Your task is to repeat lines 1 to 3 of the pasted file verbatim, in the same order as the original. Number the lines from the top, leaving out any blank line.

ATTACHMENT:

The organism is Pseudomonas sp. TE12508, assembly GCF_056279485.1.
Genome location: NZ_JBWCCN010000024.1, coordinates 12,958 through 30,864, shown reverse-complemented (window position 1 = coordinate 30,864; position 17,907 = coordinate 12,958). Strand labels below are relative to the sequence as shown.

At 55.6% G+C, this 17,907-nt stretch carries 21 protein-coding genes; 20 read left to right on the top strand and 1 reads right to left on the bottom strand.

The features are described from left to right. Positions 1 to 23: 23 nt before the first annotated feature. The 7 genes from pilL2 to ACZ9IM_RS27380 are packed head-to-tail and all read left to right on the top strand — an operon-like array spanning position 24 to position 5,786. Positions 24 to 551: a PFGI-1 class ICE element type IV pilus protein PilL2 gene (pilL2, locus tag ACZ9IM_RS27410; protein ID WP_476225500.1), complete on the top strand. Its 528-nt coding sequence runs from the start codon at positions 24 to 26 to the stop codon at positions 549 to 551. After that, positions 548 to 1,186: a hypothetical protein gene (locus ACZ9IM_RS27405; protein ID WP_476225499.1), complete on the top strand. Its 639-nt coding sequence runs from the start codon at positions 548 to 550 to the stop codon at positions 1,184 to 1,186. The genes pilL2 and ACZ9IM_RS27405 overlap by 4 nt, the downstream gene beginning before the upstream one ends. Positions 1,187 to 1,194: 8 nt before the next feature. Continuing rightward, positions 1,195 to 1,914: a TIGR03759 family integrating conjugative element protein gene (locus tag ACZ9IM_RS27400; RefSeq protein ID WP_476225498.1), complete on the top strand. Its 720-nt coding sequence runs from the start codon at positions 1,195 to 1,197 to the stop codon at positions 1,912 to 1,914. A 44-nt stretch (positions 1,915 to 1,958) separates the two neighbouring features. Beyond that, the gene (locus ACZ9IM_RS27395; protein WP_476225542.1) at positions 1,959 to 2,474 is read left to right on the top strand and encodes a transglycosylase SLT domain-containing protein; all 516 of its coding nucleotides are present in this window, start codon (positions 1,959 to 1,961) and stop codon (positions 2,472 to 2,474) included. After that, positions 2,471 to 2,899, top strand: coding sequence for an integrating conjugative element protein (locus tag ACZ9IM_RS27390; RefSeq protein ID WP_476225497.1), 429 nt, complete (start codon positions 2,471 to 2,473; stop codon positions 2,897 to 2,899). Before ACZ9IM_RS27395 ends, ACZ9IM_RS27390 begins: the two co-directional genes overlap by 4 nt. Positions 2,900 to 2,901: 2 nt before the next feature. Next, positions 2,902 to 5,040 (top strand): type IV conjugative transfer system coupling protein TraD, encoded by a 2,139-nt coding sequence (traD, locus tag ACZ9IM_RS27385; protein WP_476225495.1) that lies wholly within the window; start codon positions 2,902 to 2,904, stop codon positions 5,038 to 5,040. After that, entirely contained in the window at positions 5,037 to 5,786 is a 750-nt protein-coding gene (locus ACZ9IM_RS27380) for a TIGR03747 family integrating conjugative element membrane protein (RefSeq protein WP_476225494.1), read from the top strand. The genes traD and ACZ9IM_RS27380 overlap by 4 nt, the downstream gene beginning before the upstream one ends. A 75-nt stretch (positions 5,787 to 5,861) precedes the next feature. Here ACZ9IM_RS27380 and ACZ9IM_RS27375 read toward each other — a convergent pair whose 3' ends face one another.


The organism is Pseudomonas sp. TE12508, assembly GCF_056279485.1.
Genome location: NZ_JBWCCN010000024.1, coordinates 12,958 through 30,864, shown reverse-complemented (window position 1 = coordinate 30,864; position 17,907 = coordinate 12,958). Strand labels below are relative to the sequence as shown.

At 55.6% G+C, this 17,907-nt stretch carries 21 protein-coding genes; 20 read left to right on the top strand and 1 reads right to left on the bottom strand.